Cammell got his professional start in the arts as a painter and photographer in the swinging London scene of the 1960s. He lived the life of a rock star, looked the part and was prone to the hedonistic excesses of the times as well. He worked with filmmaker Nic Roeg to create the greatest head movie of all time, Performance. Artistic recognition led to a series of disappointments in Hollywood and Cammell’s life quickly veered toward a sad end. His story is compelling and tragic and in this documentary his fascinating life unfolds like one of his movies.

 

Posted by Marc Campbell | Leave a comment
Sixties psychedelic sexploitation: ‘The Touchables’

image
 
1968 film The Touchables is an explosion of mod and pop art imagery. It was the only film directed by Robert Freeman, whose iconic photos of The Beatles adorn the covers of “Rubber Soul,” “Help” and “A Hard Day’s Night.”

The Touchables was written by Donald Cammell, the director of the mindbending classic “Performance” and the underrated and rarely seen ‘Wild Side,” and stars the stunning Judy Huxtable, who later married comedian Peter Cook.

Four independently wealthy dolly birds kidnap pop star Christian (David Anthony) from a wrestling match, chloroforming him and smuggling him out of the arena dressed as a nun. They spirit him back to their communal home, an inflatable plastic dome, tie him to a circular bed and take turns having their way with him. Meanwhile, Christian’s manager and besotted gay wrestler try desperately to find the pop idol, who, truth be told, isn’t especially eager to be rescued. One of the most sought-after of psychedelic obscurities, this little-seen naughty comedy is a non-stop riot of Swinging London fashions and pop art accessories. The soundtrack features a score by Ken Thorne (“Help,”), short-lived flower-pop Brit band Nirvana and Wynder K. Frog.”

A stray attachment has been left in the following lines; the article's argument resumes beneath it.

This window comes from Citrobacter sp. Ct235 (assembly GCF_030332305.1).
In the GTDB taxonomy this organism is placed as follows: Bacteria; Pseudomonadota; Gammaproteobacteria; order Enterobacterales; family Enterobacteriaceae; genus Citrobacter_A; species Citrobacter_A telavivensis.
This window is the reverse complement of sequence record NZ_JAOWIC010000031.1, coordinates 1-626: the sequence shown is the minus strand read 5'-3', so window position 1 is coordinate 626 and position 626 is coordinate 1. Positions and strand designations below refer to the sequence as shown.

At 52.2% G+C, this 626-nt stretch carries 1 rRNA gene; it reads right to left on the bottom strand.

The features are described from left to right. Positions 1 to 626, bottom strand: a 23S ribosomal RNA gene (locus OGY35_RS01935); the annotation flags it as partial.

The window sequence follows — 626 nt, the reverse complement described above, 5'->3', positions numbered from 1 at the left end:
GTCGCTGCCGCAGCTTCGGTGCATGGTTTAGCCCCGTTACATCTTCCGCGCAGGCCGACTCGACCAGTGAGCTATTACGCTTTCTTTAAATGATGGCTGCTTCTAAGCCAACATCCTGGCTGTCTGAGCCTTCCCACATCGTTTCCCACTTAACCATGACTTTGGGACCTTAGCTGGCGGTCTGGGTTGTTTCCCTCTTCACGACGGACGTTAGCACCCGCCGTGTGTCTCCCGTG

The Touchables captures a moment in time when London was swinging and LSD was melting on pop culture’s tongue. Grab a DVD of this hard to find gem here.

The music on the trailer soundtrack is Brit psych band Nirvana.
 

Posted by Marc Campbell | Leave a comment
Performance in the making: Donald Cammell & Mick Jagger

image
 
Much like a TARDIS, a Borges short story, or Thomas Pynchon’s The Crying of Lot 49, Donald Cammell and Nicolas Roeg‘s 1970 film, Performance, is far bigger on the inside than its outside might indicate.  Starring Mick Jagger, James Fox and Anita Pallenberg, and with its primary action confined to that of a London flat, Performance manages to explore, in its uniquely heady and hypnotic way, such notions as gender, identity and madness as a function of creativity.

In fact, it feels at times like there’s so much going on within Performance‘s 105 minutes, in terms of philosophical scope and ambition, movies like The Matrix or 2001: A Space Odyssey seem almost puny in comparison.

And much like the London flat itself, Performance is a movie to lose yourself in.  Since my preteen exposure to it via the Z Channel, I must have watched it a good dozen times.  Nevertheless, the film continues to surprise me.  Disorient, too.

Part of this was due, no doubt, to the alchemical editing of co-writer/director Donald Cammell, who sadly, took his own life in ‘96.  Cammell’s ultimately tragic life and career is certainly deserving of its own post at some point, but, in the meantime, what follows is Part I of an absolutely worthwhile 3-part documentary on the making of Performance and the controversy that’s dogged the film ever since its release 30 years ago.  Links to the other parts follow below.

 
Performance in the making, Part II, III

Posted by Bradley Novicoff | Leave a comment